9 Replies Latest reply: Dec 30, 2010 4:39 AM by Leif Carlsson
ploughguy Level 1 Level 1 (0 points)
Hi,

Question 1: Can you confirm if the VNC server in Snow Leopard works out of the box, once Screen Sharing and the VNC password are set up in Preferences? I am trying to connect from RealVNC from Windows XP.

Question 2: Does anyone have any idea how to reliably get an L2TP VPN working from Snow Leopard over a 3G connection? If I can get a working answer to Q2, then I don't care about Q1.

The Back-Story...
I am trying to get access to my iMac desktop through a VPN running over 3G. I would rather use dial-up because it is easier and quicker (in that by the time I get this mess running I could have finished my life's work and retired) but something inside keeps saying that it should all Just Work.

For those who are amused by the misfortune of others, the VPN connects from my Snow Leopard laptop, but it will not pass traffic. No pings, no nothing. I tried to add a route sending all 192.168 traffic down the hose, but my reward was the grey curtain of death and an OS X reboot.

Anyway, I have given up on the whole 3G thing from Snow Leopard - it is so unpredictable that it gets embarrassing when other (Windows) people are looking on.

However, my macbook has a copy of Windows XP running in Fusion. It makes me feel queasy to even think this, but I get nostalgic for the networking in windows - it was a pain at the time, but now it looks positively shiny.)

I get it to take over the 3G usb thingo, and it creates a VPN first time, and I can access the web server on the iMac through it. I could probably even get it to share files if I spent half a day on it (Oh, right... I forgot - It Just Works... barely.) However, what I need to be able to do is see the iMac screen from the laptop. If the **** routing would work, I could use Apple's Screen Sharing, but it doesn't so I have to use VNC from the Windows VM.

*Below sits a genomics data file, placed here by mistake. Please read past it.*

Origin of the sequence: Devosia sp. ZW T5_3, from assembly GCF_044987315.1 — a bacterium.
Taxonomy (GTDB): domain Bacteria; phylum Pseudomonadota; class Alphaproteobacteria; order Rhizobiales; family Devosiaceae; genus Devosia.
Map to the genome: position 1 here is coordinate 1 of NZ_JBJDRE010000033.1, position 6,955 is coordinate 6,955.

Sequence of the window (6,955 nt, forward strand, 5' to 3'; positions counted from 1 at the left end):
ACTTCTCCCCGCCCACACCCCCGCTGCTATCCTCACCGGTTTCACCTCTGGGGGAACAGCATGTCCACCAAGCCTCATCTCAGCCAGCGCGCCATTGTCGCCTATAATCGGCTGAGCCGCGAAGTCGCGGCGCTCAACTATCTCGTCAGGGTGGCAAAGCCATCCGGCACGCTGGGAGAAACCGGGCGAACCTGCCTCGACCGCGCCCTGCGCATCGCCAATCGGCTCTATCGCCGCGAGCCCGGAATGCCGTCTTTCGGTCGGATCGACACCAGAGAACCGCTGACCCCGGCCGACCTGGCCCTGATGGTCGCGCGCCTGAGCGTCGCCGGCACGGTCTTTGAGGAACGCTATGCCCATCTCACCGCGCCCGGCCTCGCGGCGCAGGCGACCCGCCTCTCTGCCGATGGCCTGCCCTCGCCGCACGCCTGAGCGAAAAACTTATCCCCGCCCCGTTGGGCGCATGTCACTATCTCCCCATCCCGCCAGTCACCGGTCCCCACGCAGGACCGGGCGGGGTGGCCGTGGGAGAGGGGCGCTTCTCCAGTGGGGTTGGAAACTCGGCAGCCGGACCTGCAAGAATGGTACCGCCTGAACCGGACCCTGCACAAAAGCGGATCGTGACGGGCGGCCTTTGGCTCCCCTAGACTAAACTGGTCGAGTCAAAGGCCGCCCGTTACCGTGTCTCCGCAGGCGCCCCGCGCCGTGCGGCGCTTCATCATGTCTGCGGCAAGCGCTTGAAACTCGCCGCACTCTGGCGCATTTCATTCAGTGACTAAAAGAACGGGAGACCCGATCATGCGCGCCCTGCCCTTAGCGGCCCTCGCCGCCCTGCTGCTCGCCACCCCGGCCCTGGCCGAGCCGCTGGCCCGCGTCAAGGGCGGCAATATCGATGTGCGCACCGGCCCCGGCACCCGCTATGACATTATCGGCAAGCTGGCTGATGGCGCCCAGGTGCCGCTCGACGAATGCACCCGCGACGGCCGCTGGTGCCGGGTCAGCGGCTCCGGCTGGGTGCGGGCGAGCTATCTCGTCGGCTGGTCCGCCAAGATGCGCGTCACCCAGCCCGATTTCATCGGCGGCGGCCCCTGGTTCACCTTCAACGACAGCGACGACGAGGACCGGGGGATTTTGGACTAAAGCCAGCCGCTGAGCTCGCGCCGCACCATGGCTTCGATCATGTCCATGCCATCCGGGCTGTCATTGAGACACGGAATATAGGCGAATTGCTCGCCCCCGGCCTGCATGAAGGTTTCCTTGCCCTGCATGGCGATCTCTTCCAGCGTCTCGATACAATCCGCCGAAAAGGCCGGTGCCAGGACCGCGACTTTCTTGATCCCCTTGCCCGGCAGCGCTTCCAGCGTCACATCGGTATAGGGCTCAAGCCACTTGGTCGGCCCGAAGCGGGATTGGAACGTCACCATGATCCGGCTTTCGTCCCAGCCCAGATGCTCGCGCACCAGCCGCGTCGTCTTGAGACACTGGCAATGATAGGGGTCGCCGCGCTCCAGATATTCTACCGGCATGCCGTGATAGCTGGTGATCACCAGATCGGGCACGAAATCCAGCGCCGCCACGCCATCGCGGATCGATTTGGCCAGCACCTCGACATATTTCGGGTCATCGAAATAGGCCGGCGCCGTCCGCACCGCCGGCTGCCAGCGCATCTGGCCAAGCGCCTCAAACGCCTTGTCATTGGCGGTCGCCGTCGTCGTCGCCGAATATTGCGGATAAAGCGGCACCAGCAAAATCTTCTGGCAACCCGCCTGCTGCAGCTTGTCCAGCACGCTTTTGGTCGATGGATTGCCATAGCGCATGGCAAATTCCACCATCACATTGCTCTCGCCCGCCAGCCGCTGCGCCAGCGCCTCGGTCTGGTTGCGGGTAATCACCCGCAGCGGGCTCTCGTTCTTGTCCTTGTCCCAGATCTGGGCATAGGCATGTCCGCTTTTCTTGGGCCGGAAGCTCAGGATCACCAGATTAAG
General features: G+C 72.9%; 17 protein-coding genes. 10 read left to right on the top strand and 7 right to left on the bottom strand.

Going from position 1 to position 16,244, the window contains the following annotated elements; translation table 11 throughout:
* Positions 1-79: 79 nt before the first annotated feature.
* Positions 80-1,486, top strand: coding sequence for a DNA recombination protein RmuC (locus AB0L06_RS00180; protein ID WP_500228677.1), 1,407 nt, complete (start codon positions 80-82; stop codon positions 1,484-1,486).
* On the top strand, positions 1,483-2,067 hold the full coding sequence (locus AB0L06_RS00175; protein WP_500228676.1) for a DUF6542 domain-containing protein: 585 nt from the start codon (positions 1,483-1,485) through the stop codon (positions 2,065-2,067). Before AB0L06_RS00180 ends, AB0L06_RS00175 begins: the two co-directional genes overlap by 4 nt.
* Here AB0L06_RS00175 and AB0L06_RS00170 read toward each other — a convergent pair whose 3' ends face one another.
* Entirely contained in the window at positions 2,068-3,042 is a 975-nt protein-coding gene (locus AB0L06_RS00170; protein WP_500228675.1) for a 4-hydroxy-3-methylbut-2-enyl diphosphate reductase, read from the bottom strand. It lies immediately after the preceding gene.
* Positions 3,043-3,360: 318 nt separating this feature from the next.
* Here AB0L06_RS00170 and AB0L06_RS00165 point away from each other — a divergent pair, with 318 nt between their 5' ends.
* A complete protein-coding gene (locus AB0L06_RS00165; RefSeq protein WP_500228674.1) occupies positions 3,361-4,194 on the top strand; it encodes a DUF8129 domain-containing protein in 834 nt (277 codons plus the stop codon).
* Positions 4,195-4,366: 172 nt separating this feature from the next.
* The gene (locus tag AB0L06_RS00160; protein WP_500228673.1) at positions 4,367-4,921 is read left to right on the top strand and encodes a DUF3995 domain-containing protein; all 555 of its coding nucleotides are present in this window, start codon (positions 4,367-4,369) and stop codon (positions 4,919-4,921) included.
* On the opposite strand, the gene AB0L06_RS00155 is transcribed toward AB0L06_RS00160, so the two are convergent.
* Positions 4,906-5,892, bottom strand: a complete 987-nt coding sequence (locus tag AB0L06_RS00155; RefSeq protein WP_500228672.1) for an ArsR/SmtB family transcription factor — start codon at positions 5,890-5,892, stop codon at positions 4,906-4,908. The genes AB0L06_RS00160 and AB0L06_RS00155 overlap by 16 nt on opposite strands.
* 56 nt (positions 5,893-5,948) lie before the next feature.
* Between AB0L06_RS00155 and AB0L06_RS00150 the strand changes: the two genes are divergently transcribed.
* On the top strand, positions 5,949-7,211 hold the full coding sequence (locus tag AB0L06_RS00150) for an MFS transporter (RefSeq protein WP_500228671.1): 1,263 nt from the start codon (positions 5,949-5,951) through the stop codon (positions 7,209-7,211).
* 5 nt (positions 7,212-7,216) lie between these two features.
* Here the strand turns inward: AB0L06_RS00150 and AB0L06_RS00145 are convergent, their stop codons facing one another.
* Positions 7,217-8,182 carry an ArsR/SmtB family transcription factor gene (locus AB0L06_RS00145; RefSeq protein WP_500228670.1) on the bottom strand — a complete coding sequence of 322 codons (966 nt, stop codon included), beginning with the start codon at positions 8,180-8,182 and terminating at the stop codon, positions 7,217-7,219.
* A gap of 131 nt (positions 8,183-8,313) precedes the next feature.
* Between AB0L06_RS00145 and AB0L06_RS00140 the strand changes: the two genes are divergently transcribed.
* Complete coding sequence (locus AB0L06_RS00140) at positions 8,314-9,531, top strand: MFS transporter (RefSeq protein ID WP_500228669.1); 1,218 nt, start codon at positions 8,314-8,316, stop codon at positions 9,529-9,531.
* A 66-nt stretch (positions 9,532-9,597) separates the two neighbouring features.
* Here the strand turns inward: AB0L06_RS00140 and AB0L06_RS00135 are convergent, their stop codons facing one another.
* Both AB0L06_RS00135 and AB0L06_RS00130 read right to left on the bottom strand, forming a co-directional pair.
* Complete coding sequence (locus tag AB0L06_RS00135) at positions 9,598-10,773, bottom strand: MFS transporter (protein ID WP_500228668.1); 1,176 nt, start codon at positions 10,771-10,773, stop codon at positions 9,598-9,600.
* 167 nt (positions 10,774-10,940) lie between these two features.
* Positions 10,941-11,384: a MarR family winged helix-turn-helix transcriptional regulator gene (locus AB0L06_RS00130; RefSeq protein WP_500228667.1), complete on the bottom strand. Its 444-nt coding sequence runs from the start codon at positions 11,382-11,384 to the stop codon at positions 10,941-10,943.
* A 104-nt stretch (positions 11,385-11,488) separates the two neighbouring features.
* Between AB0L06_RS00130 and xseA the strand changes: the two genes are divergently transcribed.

Now I am trying to get VNC to connect from Windows to the iMac. This Just Works too... I have downloaded the latest version of realVNC (the free version) and installed it into Windows on the laptop. I have activated Screen Sharing in Preferences on the iMac, and set a VNC password.

When I try to connect using RealVNC, I enter the host name, I get another window asking for the password, then when I hit Enter, I get a bright flash of dark as VNC seems to open a screen window then ka-foopa - it is gone. In Task Manager, the client has disappeared.

I have seen a lot of messages doing a lot of discussion about this, and it does not look good. If I wanted to muck about with stuff just for the fun of it, I could have saved a lot of dough and switched to Linux.

It is nearly 2011, and this stuff should all be working by now - VPN and VNC have been around for a decade and it still needs witchcraft to get it to work. Why is that?

Imac/MacBook, Mac OS X (10.6.3)
  • Antonio Rocco Level 6 Level 6 (10,390 points)
    Hi

    +"When I try to connect using RealVNC . . . then when I hit Enter, I get a bright flash of dark as VNC seems to open a screen window then ka-foopa - it is gone"+

    RealVNC Viewer by default has a low setting for its Graphics Option. You need to change this (click the options button) to the highest possible resolution. I always assign a different password for the 'VNC Viewers may control this computer with password' option. Works every time for me.

    Q1 - I can confirm in my experience that it does indeed work. I don't bother with Screen Sharing itself as I prefer the additional Control features (assuning ARD) you get with Remote Management.

    Q2 - I've re-read your post a number of times and it's not clear to me if what you're trying to do involves OSX Server or OSX Server's VPN Service?